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Old 12th February 2003, 04:12 PM   #1
Serow is offline Serow  Canada
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Default PS question - CLC vs C filtering

I have four large electrolytic caps that I want to use for a stereo non-monobloc Mini-Aleph. Do you think it would be better to have an individual PS per channel with one cap per rail, or have a single PS for both channels using a CLC arrangement?

Thanks,
Eric
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Old 12th February 2003, 04:28 PM   #2
MikeW is offline MikeW  United States
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I would go with the one C-R-C. It will have less ripple.
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Old 12th February 2003, 09:36 PM   #3
Mambo is offline Mambo  Italy
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I think that using a good inductor with low resistence (ie 2mH x .5Ohm Max) You will alwas get better results then a CRC filter, when comparing the two to get the same voltage after the filter.

Try a simulation with

PSU Designer II
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Old 13th February 2003, 02:56 PM   #4
protos is offline protos  Greece
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I have never actually seen any discussion on the audible differences ( I don't mean hum) between CRC ,CLC etc.Are there any or is it just a matter of getting the PS to measure well?I guess if CLC was the best then everybody would be using it but in practice you don't see much of it in hi-end equipment or even in books on audio eg.Slone.I have only heard Musical Fidelity making a big deal of it with their "choke-regulated power supplies".
Since we are splitting hairs about directivity in resistors I don't understand why this doesn't raise much interest.??
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Old 14th February 2003, 11:35 AM   #5
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Hi Protos,

Audiolabor used them too in their "Diamant" amps. (Seperate PS)
I´ve seen the pics in german "stereplay" and I think they used toroid core chokes. Inductance unknown. 2 caps before and 3 (probably same capacity) after the choke.
Besides that they are seldom employed.
I tend to think that it´s mostly a because of cost, space or weight and sometimes of reduced damping factor/higher internal resistance which could worsen bass control as most prestige amps are meant for full range use.

Franz
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Old 14th February 2003, 02:45 PM   #6
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Quote:
Originally posted by protos
I guess if CLC was the best then everybody would be using it but in practice you don't see much of it in hi-end equipment

because inductors are large and expensive, versus small and cheap resistors. Since the audible difference is very small, companies will use the small and cheap alternative I guess...
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Old 14th February 2003, 02:57 PM   #7
uli is offline uli  Austria
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Quote:
Originally posted by protos
I guess if CLC was the best then everybody would be using it but in practice you don't see much of it in hi-end equipment or even in books on audio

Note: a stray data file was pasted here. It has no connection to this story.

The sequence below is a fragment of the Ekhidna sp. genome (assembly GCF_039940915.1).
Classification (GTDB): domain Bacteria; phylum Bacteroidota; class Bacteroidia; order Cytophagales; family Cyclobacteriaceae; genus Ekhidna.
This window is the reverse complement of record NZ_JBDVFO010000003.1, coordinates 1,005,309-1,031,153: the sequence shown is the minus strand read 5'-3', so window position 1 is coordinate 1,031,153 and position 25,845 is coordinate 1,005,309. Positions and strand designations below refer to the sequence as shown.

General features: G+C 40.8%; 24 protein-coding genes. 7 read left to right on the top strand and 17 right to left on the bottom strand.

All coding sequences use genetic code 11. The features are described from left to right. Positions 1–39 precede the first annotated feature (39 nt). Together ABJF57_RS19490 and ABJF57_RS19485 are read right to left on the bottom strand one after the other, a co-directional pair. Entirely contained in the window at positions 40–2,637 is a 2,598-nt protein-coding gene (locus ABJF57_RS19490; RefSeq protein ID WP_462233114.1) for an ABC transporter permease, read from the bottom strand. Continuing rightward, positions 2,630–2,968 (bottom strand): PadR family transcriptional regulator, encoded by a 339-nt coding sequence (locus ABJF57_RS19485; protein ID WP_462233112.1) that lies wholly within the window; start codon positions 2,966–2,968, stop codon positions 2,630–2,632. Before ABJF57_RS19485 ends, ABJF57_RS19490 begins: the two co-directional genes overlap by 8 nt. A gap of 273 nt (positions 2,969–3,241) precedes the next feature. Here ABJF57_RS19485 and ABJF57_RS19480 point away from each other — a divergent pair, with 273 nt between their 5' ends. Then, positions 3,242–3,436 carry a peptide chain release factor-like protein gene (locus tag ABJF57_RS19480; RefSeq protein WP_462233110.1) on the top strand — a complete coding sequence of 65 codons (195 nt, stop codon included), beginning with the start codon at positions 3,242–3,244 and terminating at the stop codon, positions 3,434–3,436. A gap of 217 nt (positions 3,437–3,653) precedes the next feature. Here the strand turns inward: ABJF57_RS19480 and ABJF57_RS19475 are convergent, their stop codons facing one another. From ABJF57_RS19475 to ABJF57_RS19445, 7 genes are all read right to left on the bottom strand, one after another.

Quote:
Originally posted by Hanzwillem

because inductors are large and expensive, versus small and cheap resistors. Since the audible difference is very small, companies will use the small and cheap alternative I guess...
Take a look into Mark Levinsons big Cello Audio Monos.

The choke is about the size of the XFMR.

Reason is (often forgotten) that you need an air gap in the
core because of heavy DC-current. this gap is necessary to
avoid saturation of the core. This leads to much bigger cores
to achieve a certain inductivity.

Many people use Xover chokes which is completely nonsense
since they work in this case just as a resistor with a saturated core!

Of course there is a big difference in performance!

Uli



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Old 14th February 2003, 03:01 PM   #8
akira is offline akira  France
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I m wondering id the Torobar from Intertechnik have a big enough air gap in the core. I d like to use then in 8A ... The saturation is at 11A.

Any idea ...
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Old 14th February 2003, 03:17 PM   #9
uli is offline uli  Austria
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Default should work

should work, but be sure that it´s meant DC Ampères!
Normally this intertechnik stuff is for Xovers only and has
no gap at all! This 11A saturation is AC I fear!
Best way is to make your own toroid.
Take off the wire and cut a gap into the core with a sharp saw,
then rewind the wire. You will measure a very much lowered
inductivity!

PS: Hammonds DC-Chokes with eg 5 A DC and 10mH are as
big as a mains-transformer.
www.hammondmfg.com/195.htm
A saturated core leads to heat and loss of inductivity.
In this case a 0.47R 10W resistor is better, cheaper does the same job!

Uli
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Old 14th February 2003, 10:09 PM   #10
Serow is offline Serow  Canada
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I did some simulations using PSUD II. A simple CRC seemed to be effective in reducing the ripple. The impedence of the capacitors seemed to significantly influence the amount of ripple.

Anyone have an idea of what level of ripple is acceptable, as a general rule?
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